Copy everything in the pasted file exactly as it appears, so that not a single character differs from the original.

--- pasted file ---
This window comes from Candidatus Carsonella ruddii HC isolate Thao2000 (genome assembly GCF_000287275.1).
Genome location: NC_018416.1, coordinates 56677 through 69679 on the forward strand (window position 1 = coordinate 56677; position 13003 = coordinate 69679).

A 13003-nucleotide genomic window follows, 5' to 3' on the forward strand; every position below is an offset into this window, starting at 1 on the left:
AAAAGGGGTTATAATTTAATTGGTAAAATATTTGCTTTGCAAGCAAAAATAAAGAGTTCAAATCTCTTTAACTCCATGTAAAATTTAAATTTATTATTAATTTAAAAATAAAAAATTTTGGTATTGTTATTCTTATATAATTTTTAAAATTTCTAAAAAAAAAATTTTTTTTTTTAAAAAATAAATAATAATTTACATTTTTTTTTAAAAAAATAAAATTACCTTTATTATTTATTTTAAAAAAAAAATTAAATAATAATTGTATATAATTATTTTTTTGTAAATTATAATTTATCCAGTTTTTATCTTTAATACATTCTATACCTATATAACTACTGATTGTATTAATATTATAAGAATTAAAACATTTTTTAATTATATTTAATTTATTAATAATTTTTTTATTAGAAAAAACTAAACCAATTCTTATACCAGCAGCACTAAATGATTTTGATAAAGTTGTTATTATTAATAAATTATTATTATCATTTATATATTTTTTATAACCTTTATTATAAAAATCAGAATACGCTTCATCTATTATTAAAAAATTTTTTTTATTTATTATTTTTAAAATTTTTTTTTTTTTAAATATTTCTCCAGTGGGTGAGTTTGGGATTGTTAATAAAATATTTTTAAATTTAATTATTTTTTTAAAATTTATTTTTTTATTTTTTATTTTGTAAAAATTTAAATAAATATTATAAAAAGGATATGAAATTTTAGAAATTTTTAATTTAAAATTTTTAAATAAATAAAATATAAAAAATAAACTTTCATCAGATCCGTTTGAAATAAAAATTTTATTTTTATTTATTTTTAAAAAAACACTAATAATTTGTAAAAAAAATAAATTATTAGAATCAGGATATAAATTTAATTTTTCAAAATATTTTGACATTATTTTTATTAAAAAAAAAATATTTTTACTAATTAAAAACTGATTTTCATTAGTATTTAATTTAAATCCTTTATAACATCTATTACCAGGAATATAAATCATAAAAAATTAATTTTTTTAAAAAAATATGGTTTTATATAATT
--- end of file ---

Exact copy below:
This window comes from Candidatus Carsonella ruddii HC isolate Thao2000 (genome assembly GCF_000287275.1).
Genome location: NC_018416.1, coordinates 56677 through 69679 on the forward strand (window position 1 = coordinate 56677; position 13003 = coordinate 69679).

A 13003-nucleotide genomic window follows, 5' to 3' on the forward strand; every position below is an offset into this window, starting at 1 on the left:
AAAAGGGGTTATAATTTAATTGGTAAAATATTTGCTTTGCAAGCAAAAATAAAGAGTTCAAATCTCTTTAACTCCATGTAAAATTTAAATTTATTATTAATTTAAAAATAAAAAATTTTGGTATTGTTATTCTTATATAATTTTTAAAATTTCTAAAAAAAAAATTTTTTTTTTTAAAAAATAAATAATAATTTACATTTTTTTTTAAAAAAATAAAATTACCTTTATTATTTATTTTAAAAAAAAAATTAAATAATAATTGTATATAATTATTTTTTTGTAAATTATAATTTATCCAGTTTTTATCTTTAATACATTCTATACCTATATAACTACTGATTGTATTAATATTATAAGAATTAAAACATTTTTTAATTATATTTAATTTATTAATAATTTTTTTATTAGAAAAAACTAAACCAATTCTTATACCAGCAGCACTAAATGATTTTGATAAAGTTGTTATTATTAATAAATTATTATTATCATTTATATATTTTTTATAACCTTTATTATAAAAATCAGAATACGCTTCATCTATTATTAAAAAATTTTTTTTATTTATTATTTTTAAAATTTTTTTTTTTTTAAATATTTCTCCAGTGGGTGAGTTTGGGATTGTTAATAAAATATTTTTAAATTTAATTATTTTTTTAAAATTTATTTTTTTATTTTTTATTTTGTAAAAATTTAAATAAATATTATAAAAAGGATATGAAATTTTAGAAATTTTTAATTTAAAATTTTTAAATAAATAAAATATAAAAAATAAACTTTCATCAGATCCGTTTGAAATAAAAATTTTATTTTTATTTATTTTTAAAAAAACACTAATAATTTGTAAAAAAAATAAATTATTAGAATCAGGATATAAATTTAATTTTTCAAAATATTTTGACATTATTTTTATTAAAAAAAAAATATTTTTACTAATTAAAAACTGATTTTCATTAGTATTTAATTTAAATCCTTTATAACATCTATTACCAGGAATATAAATCATAAAAAATTAATTTTTTTAAAAAAATATGGTTTTATATAATT